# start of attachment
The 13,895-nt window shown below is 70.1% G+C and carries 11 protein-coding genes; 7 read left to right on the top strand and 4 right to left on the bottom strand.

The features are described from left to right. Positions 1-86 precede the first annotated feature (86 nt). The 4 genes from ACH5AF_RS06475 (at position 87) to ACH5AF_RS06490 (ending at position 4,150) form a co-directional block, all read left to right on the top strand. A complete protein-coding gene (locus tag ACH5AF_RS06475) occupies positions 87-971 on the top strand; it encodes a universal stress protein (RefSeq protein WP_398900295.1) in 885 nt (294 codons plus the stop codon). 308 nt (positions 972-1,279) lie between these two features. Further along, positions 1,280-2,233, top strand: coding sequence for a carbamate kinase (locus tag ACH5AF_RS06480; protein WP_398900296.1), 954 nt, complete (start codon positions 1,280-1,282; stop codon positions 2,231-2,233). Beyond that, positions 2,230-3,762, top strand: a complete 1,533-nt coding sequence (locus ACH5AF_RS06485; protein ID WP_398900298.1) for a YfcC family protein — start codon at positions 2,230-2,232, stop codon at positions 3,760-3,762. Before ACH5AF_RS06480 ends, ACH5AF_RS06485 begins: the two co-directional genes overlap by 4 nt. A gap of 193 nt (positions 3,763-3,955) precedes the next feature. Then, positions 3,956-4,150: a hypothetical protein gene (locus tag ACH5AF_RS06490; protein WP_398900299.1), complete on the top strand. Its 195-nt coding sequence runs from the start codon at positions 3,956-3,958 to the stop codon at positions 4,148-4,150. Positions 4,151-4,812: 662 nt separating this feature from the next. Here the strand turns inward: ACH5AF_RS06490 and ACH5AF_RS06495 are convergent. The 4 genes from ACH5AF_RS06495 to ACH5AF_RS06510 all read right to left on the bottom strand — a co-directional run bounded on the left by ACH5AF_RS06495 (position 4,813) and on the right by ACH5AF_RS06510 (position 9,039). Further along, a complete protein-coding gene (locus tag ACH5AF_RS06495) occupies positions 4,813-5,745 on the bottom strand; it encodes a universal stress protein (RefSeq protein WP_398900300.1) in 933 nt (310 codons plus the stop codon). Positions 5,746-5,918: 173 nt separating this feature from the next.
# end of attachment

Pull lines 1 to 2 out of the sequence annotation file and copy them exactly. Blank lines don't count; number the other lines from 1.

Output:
The 13,895-nt window shown below is 70.1% G+C and carries 11 protein-coding genes; 7 read left to right on the top strand and 4 right to left on the bottom strand.

The features are described from left to right. Positions 1-86 precede the first annotated feature (86 nt). The 4 genes from ACH5AF_RS06475 (at position 87) to ACH5AF_RS06490 (ending at position 4,150) form a co-directional block, all read left to right on the top strand. A complete protein-coding gene (locus tag ACH5AF_RS06475) occupies positions 87-971 on the top strand; it encodes a universal stress protein (RefSeq protein WP_398900295.1) in 885 nt (294 codons plus the stop codon). 308 nt (positions 972-1,279) lie between these two features. Further along, positions 1,280-2,233, top strand: coding sequence for a carbamate kinase (locus tag ACH5AF_RS06480; protein WP_398900296.1), 954 nt, complete (start codon positions 1,280-1,282; stop codon positions 2,231-2,233). Beyond that, positions 2,230-3,762, top strand: a complete 1,533-nt coding sequence (locus ACH5AF_RS06485; protein ID WP_398900298.1) for a YfcC family protein — start codon at positions 2,230-2,232, stop codon at positions 3,760-3,762. Before ACH5AF_RS06480 ends, ACH5AF_RS06485 begins: the two co-directional genes overlap by 4 nt. A gap of 193 nt (positions 3,763-3,955) precedes the next feature. Then, positions 3,956-4,150: a hypothetical protein gene (locus tag ACH5AF_RS06490; protein WP_398900299.1), complete on the top strand. Its 195-nt coding sequence runs from the start codon at positions 3,956-3,958 to the stop codon at positions 4,148-4,150. Positions 4,151-4,812: 662 nt separating this feature from the next. Here the strand turns inward: ACH5AF_RS06490 and ACH5AF_RS06495 are convergent. The 4 genes from ACH5AF_RS06495 to ACH5AF_RS06510 all read right to left on the bottom strand — a co-directional run bounded on the left by ACH5AF_RS06495 (position 4,813) and on the right by ACH5AF_RS06510 (position 9,039). Further along, a complete protein-coding gene (locus tag ACH5AF_RS06495) occupies positions 4,813-5,745 on the bottom strand; it encodes a universal stress protein (RefSeq protein WP_398900300.1) in 933 nt (310 codons plus the stop codon). Positions 5,746-5,918: 173 nt separating this feature from the next.